In Barbershops, you used my sermons and columns from the Durham Herald-Sun to measure the impact the black church has on how people think about politics. What's changed related to that since you wrote that book?
There no such thing as "the church." When I look back at your sermons and columns used in writing Barbershops, Bibles, and BET, the work was ahead of its time. In thinking about this question, we have just lost Katie [Cannon, one of the first to write on womanist theology], and I've been thinking a lot since she died about her contribution in this political and public world.
In one way, what you were doing at Orange Grove [Missionary Baptist Church, where Kenney was pastor until 2002]—a black, feminist, liberal critique of the social-political world while simultaneously providing pastoral guidance—I never found in another church like I found in that moment. So the groundwork that you laid, Reverend [Jeremiah] Wright laid, Dr. Canon laid, you don't get to walk into the promised land. You don't get to see it in your work, but you get to see it in public space.
The work of the church in prosperity space, using Jesus for self, has always been there and it will always be there. The struggle continues. I think about sitting in church and reading your columns and listening to your sermons while thinking about intersectionality, a practiced and lived theology. No one else is doing this. We need a new word to talk about intersectionality, to talk about the fight with baby daddy, where black folk are around queer identity, and other issues that impact faith. You have to be nuanced to pastor a church. It only happens because you were fighting. All these people are fighting, and most people will never know these people.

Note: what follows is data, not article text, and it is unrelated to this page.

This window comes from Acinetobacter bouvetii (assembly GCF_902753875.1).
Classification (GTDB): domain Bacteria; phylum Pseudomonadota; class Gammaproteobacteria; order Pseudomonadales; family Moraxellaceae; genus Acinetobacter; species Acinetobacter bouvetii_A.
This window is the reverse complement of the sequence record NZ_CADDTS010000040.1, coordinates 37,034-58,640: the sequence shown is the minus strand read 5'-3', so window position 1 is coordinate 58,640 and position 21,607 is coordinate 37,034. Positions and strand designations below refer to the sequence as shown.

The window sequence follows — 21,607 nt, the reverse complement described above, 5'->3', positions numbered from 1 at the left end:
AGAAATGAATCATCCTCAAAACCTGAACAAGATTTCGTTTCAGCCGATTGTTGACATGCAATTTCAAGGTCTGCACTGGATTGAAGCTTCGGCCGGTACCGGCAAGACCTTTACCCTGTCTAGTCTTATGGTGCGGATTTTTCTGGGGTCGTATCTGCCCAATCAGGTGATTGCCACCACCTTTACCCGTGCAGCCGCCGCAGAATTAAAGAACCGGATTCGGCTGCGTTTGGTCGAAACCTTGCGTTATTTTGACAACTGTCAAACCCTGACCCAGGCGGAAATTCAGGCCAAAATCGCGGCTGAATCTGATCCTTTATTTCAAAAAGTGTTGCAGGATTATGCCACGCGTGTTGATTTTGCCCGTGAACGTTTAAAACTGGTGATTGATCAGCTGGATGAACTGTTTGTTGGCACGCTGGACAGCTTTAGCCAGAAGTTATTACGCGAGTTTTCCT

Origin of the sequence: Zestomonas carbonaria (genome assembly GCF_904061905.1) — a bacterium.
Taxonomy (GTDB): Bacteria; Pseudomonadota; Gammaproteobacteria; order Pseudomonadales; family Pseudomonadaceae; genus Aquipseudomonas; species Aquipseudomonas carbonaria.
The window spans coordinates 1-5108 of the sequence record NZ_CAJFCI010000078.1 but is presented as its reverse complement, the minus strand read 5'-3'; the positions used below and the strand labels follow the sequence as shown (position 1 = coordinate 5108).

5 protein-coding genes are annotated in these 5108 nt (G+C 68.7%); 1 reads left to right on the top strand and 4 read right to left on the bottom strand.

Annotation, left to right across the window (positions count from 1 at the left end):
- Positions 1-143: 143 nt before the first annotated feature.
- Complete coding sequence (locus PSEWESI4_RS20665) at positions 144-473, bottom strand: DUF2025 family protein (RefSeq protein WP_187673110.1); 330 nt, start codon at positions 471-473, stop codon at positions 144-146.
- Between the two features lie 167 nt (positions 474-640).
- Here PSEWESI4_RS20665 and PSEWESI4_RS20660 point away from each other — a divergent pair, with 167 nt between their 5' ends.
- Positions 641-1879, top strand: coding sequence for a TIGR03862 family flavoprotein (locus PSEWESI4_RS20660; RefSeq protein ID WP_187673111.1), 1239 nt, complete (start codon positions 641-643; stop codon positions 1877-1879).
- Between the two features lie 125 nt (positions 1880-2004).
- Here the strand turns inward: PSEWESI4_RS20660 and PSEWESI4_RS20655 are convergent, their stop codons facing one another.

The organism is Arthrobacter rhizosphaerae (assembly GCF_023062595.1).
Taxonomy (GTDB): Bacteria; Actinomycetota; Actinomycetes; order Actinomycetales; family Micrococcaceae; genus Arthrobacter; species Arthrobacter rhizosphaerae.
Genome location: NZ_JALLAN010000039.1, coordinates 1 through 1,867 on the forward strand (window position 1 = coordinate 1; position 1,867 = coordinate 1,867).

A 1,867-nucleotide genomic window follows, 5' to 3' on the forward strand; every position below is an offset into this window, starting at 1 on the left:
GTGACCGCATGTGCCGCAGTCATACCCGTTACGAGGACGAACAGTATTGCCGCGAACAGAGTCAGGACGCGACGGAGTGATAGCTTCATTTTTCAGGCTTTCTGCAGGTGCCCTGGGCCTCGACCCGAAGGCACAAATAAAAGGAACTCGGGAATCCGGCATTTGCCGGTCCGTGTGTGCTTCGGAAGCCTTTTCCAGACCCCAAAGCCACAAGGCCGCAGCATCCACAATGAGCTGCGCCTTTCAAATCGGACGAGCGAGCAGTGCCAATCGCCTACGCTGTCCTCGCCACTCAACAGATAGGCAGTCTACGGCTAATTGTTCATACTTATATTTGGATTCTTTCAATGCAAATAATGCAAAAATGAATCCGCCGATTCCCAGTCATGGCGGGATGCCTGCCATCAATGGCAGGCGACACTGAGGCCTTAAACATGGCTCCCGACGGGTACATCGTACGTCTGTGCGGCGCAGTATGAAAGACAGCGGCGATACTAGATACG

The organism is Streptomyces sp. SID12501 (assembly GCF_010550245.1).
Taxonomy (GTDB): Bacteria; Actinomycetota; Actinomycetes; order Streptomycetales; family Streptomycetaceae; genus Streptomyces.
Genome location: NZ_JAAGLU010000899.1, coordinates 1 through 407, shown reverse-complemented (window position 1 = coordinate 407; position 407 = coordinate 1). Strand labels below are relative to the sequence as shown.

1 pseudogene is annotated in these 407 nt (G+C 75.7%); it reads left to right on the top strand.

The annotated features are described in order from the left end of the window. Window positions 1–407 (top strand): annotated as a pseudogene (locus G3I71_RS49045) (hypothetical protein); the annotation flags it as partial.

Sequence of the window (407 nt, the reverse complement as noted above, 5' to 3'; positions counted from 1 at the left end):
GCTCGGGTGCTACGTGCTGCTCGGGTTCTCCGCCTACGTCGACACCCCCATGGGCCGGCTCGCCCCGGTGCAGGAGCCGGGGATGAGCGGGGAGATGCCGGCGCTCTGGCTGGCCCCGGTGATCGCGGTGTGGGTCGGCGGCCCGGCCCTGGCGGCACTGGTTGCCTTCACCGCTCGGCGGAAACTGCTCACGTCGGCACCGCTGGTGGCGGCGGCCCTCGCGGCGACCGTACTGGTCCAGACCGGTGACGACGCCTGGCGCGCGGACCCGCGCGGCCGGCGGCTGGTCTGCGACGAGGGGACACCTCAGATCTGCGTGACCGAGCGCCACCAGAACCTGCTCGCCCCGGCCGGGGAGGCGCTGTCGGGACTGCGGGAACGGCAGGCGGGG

You can bring people to the feminist holy spirit, but if she don't heal you, they won't listen. Bringing people to a God who did not judge them is hard when you still need to be healed. The political imperative makes people feel it and experience what it means, but it's hard to hear all of that if you still need to be healed.
I'm reminded of the conversation we had on your radio show in Chicago while you were on faculty at the University of Chicago during the Duke Lacrosse scandal. We both fought against language that questioned the credibility of women like accuser Crystal Mangum. Our support of poor black women stirred controversy among defenders of the lacrosse team. As a black woman who critiques images of women in public life, what's left to be said that would help Duke, Durham, and the nation think more critically about what happened?